China's fake 'Starbucks' is banned from using name

A Shanghai court ruled that the Shanghai Xingbake Coffee Co Ltd engaged in "illegitimate competition" by infringing the copyright of Starbucks and ordered it to pay compensation of 500,000 yuan (£36,000).

The judgment is a sign that China is responding to pressure from the US and EU to crack down on intellectual property rights infringements and its counterfeiting industry. China is the source of 70 per cent of the world's pirated goods and US companies claim they lose up to $250bn (£145bn) a year to piracy.

President George Bush urged the Chinese government to protect intellectual property rights during his visit to Beijing last year, and a State Council task force was set up to tackle the problem. But counterfeiters still pirate everything from car parts and clothes to DVDs and software.

The Shanghai Xingbake company started opening coffee shops under the name Xingbake in 2003. "Xing" means "star" in Mandarin and "bake" sounds like "bucks" when pronounced. Starbucks sued Shanghai Xingbake in December 2003. The case reached its conclusion on New Year's Eve, when the Shanghai No.2 Intermediate People's Court deemed Starbucks, whether written in Chinese or English, and its logo to be famous trademarks. The ruling is the first of its kind under a 2001 law introduced to protect well-known international trademarks.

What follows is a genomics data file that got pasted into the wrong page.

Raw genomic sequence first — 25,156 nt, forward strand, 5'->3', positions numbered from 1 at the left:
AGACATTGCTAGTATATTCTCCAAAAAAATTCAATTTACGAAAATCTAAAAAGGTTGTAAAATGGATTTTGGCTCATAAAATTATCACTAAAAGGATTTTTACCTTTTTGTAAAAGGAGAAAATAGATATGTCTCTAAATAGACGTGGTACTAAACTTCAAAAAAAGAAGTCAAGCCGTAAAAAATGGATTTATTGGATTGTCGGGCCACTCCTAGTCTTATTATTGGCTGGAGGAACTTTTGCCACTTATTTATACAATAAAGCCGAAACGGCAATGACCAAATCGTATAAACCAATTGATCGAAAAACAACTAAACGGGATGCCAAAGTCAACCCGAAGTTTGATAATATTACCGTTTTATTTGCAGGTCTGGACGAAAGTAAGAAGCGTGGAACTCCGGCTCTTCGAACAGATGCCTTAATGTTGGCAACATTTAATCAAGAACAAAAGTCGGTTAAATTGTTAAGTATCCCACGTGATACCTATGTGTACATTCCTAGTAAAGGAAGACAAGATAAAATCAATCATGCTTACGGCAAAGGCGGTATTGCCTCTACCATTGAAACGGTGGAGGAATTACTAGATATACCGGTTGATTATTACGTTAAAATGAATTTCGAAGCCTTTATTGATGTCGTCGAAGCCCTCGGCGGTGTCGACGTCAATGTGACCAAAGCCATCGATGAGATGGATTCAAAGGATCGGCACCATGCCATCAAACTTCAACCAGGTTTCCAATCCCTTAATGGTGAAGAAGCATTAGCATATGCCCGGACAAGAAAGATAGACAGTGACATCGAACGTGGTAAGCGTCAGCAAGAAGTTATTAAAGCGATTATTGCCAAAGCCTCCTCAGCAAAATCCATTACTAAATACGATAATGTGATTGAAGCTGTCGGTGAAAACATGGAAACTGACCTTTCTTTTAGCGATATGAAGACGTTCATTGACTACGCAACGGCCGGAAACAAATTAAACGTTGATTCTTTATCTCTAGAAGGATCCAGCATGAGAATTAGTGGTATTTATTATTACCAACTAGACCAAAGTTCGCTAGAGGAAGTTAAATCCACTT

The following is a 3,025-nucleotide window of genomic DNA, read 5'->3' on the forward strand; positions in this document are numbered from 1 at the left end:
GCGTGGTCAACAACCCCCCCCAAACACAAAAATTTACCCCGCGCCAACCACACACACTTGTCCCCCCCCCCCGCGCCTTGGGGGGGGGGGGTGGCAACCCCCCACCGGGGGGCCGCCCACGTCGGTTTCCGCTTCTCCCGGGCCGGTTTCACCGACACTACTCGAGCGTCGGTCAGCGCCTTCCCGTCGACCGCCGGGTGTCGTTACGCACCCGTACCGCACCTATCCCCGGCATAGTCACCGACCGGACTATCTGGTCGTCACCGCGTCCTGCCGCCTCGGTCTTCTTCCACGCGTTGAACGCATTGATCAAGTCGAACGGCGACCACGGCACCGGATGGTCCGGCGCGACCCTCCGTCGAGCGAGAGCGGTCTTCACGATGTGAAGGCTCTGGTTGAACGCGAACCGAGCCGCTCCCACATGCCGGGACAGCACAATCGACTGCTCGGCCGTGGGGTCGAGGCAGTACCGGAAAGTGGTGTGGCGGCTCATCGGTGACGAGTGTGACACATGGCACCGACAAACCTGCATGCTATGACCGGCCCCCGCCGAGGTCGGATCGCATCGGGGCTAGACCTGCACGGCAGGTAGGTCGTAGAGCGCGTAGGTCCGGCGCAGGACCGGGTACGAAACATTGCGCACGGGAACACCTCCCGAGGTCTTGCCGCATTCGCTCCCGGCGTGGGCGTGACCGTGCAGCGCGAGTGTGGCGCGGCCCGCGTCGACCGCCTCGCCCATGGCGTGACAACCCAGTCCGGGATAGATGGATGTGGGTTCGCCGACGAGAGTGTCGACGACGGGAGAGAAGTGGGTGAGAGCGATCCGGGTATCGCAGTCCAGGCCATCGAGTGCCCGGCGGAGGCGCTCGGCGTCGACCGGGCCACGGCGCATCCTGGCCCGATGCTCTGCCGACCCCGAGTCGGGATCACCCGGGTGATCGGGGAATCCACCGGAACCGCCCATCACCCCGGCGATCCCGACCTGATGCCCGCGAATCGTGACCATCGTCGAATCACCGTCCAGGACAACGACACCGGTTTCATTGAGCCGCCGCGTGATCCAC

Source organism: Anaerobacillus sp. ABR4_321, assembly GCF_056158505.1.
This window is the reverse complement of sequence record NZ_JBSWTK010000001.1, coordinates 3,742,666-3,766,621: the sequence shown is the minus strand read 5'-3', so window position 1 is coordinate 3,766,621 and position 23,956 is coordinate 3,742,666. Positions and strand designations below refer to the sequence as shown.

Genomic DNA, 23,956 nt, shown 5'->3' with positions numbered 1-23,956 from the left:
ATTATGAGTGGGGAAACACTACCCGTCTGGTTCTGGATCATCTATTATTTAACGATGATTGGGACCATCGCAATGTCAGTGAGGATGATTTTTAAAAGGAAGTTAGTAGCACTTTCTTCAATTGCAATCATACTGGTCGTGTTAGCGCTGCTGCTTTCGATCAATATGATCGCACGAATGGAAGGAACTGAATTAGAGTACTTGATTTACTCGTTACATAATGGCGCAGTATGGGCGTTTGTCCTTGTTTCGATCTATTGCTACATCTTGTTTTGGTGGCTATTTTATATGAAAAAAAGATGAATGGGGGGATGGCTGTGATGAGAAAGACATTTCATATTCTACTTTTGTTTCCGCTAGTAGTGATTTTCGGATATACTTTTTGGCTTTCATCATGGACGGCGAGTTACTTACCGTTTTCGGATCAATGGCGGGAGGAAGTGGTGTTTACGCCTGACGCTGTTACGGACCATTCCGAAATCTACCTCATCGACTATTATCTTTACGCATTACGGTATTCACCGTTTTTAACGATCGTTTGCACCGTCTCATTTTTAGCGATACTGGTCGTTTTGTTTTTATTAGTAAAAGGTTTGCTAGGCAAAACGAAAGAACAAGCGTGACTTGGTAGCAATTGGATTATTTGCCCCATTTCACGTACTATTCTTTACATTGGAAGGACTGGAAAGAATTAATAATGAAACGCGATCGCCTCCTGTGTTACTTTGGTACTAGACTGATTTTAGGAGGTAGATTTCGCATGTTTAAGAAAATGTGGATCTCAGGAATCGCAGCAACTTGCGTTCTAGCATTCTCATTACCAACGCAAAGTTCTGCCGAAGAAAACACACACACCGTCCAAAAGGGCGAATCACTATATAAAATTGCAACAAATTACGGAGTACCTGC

Despite prices of up to 48 yuan (£3.40) a cup, more than the average daily salary of most Chinese, Starbucks coffee is a hit with the country's emerging urban middle class. The Seattle-based company opened its first shop in China in Beijing in 1999 and now has 156 outlets on the mainland.

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